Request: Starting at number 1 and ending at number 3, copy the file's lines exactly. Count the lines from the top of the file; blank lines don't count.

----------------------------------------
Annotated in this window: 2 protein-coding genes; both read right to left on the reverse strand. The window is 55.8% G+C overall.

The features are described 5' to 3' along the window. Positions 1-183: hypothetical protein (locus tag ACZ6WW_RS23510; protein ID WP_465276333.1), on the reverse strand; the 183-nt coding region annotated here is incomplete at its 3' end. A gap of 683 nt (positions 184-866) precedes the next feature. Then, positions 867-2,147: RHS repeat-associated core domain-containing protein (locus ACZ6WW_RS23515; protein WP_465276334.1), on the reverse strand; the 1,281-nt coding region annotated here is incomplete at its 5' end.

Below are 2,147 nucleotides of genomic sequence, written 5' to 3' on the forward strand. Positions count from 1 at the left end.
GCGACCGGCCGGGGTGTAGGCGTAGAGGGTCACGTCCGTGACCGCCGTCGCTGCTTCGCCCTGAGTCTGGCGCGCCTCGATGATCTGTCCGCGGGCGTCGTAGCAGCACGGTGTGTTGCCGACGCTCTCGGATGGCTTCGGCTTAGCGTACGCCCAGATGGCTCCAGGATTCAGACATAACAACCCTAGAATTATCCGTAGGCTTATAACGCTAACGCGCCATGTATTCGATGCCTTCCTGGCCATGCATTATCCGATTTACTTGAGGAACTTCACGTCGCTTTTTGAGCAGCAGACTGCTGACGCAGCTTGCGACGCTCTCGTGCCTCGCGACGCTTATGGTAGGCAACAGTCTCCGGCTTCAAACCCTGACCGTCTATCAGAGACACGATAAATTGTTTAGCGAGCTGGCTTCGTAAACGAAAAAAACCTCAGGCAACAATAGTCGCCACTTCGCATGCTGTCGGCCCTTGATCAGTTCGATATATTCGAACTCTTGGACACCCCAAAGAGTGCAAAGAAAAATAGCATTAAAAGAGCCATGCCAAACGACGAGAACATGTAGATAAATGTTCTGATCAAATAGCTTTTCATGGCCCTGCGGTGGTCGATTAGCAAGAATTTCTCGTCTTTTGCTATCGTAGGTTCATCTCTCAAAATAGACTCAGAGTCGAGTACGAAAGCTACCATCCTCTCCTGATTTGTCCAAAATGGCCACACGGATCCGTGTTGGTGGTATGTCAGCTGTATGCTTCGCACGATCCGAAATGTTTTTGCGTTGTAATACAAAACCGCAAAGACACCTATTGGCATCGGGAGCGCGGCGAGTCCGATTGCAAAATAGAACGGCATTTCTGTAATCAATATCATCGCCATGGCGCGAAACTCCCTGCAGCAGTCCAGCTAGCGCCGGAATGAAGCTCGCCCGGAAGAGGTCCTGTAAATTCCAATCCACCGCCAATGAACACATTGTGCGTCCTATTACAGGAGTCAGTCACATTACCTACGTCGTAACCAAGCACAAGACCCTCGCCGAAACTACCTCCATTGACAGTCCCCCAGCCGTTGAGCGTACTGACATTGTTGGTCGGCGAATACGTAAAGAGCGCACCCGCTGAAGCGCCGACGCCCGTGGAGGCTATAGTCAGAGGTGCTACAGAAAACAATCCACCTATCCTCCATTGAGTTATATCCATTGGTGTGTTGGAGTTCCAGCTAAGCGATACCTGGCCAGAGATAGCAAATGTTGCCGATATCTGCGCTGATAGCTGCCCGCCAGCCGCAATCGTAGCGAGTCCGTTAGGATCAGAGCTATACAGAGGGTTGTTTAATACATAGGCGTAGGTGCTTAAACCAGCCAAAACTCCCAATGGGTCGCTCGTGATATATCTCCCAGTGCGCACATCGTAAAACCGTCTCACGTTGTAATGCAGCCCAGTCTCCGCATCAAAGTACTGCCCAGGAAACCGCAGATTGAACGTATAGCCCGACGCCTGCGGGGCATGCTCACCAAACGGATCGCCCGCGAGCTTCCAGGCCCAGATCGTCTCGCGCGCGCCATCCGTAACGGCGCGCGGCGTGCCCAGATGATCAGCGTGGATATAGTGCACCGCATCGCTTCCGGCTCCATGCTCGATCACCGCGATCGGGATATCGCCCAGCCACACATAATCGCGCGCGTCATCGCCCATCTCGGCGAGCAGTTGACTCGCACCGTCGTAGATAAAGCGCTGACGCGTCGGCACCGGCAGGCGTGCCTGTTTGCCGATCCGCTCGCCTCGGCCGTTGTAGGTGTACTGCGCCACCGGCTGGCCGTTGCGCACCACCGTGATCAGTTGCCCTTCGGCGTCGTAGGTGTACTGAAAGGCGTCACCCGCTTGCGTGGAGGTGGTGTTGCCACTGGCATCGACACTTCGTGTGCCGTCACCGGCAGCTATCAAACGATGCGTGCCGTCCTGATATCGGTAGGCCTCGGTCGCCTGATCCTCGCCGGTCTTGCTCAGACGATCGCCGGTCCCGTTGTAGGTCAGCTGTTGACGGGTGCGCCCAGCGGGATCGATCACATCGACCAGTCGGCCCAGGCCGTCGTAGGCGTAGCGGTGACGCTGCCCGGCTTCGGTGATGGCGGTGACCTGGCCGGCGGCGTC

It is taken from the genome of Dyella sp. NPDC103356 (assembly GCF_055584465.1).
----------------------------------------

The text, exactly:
Annotated in this window: 2 protein-coding genes; both read right to left on the reverse strand. The window is 55.8% G+C overall.

The features are described 5' to 3' along the window. Positions 1-183: hypothetical protein (locus tag ACZ6WW_RS23510; protein ID WP_465276333.1), on the reverse strand; the 183-nt coding region annotated here is incomplete at its 3' end. A gap of 683 nt (positions 184-866) precedes the next feature. Then, positions 867-2,147: RHS repeat-associated core domain-containing protein (locus ACZ6WW_RS23515; protein WP_465276334.1), on the reverse strand; the 1,281-nt coding region annotated here is incomplete at its 5' end.

Below are 2,147 nucleotides of genomic sequence, written 5' to 3' on the forward strand. Positions count from 1 at the left end.